The final curtain for 'Oz' at Newport Elementary
Pictures of "The Wizard of Oz" cast members were on display at a silent auction held as 28 years of Linda Schaack's plays came to a close.
"Thanks for the memories," was posted on the many play photographs on display last week.
Auction proceeds will be used to pay for next year's class to attend a live theater production. It will also be Schaack's final curtain when she retires after 36 years of teaching a year from now.
Jake Lester, now a sixth-grader, attended the auction with his mother, Molly, a Newport Elementary School teacher specialist.
Jake portrayed Dorothy's Uncle Henry and was one of the soldiers when he was in third-grade. He remembers the part of the play where he marched onto the stage chanting "Oreos and milk."
Jake got interested in acting because of that experience.
"I learned to talk in front of crowd of people, too," he said, "and I lost my stage fright."
The public speaking piece of the play was very important, said his mother. Her neighbor's daughter was very shy and being in a play helped bring her out of her shell.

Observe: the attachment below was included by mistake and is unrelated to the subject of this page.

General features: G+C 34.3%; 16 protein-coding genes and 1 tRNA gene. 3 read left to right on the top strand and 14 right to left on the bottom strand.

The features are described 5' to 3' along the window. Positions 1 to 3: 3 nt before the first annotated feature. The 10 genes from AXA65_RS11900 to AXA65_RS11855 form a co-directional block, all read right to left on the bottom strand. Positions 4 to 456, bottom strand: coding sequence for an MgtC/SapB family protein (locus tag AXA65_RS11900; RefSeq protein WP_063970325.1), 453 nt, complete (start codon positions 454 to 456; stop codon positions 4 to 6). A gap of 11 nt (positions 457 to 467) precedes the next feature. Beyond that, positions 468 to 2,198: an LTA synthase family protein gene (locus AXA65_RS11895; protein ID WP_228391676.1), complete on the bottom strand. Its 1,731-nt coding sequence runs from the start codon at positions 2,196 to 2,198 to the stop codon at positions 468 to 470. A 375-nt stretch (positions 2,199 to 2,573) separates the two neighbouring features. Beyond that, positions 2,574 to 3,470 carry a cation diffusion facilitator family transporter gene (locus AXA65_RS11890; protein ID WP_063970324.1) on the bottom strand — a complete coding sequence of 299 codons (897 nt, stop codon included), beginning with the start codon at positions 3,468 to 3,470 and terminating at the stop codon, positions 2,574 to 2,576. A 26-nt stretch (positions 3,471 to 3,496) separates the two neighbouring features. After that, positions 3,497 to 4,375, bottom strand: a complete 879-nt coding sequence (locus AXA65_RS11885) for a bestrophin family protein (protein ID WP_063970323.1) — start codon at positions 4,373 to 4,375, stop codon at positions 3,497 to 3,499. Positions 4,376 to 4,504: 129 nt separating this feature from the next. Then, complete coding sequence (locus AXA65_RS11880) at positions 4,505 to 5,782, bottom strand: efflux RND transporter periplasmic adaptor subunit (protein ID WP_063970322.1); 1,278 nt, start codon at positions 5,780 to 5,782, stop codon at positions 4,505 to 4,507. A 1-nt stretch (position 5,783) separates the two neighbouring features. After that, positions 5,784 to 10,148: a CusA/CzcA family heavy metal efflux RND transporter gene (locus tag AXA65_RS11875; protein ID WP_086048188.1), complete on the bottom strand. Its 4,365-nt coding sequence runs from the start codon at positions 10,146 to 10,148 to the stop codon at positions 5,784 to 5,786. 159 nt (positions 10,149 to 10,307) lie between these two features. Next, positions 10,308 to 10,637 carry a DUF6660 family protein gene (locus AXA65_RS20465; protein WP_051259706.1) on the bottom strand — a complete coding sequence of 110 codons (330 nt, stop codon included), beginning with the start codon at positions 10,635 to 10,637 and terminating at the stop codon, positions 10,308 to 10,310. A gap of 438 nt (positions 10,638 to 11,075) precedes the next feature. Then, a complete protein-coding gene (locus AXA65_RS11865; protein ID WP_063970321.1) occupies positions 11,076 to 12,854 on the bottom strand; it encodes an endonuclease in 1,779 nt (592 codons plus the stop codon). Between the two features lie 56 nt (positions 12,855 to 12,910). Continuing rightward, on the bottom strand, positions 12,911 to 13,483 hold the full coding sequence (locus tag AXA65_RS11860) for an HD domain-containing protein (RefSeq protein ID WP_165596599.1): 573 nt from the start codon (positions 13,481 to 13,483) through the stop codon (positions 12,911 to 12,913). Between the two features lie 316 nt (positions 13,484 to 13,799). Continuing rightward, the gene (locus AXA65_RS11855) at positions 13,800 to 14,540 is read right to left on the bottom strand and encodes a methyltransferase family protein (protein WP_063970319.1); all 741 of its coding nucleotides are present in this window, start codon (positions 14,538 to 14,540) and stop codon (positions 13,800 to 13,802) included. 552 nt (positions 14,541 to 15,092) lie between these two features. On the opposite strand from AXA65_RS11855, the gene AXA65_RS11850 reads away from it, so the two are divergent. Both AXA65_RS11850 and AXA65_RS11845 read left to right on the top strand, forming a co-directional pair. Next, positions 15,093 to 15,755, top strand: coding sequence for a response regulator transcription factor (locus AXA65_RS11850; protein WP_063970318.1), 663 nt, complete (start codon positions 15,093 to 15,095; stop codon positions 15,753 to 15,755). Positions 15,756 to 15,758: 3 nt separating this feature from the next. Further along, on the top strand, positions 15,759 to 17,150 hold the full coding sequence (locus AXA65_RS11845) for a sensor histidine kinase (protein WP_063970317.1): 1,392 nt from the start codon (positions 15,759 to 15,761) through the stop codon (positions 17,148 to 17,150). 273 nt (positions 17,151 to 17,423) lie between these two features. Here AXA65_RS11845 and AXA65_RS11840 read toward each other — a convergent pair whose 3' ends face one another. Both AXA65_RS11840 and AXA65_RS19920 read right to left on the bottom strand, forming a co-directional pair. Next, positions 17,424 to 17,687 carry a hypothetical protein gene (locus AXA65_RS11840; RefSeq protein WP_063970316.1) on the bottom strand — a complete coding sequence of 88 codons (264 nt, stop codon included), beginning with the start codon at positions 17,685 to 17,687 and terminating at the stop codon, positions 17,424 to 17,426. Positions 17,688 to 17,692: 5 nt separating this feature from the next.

Learning to express oneself and be creative is "powerful stuff," Molly said. "It's also a skill for the workplace."
Ella Pederson was one of the play's narrators two years ago. "I made friends with a lot of people I wouldn't have gotten to know otherwise," she said.
Like other students, Ella found that she likes acting and added that the long passages of narration she had to memorize helps her with school work.
Ella's older sister, Delaney, a seventh-grader, said she has "memories that will last forever" from playing Dorothy. It also helped her get a part in another school play because she had acting experience.
Schaack said it's "hard to let go" after the many years of doing the play.
So many parents helped with the production at rehearsals and presenting the play. They also sewed and donated many of the costumes.
"I couldn't have pulled this off without parents," she said.
The performing arts are important, she said, because it levels the playing field. While rehearsing or performing, no one knows if a child is gifted or struggles with reading.
She's also included special education students in the plays. It's a good experience for the other students who help special needs kids off and on the stage.
Schaack would have liked to pass the play on to another teacher, but it's been difficult to find rehearsal time in recent years because the students in the school are preparing for Minnesota Comprehensive Assessment tests.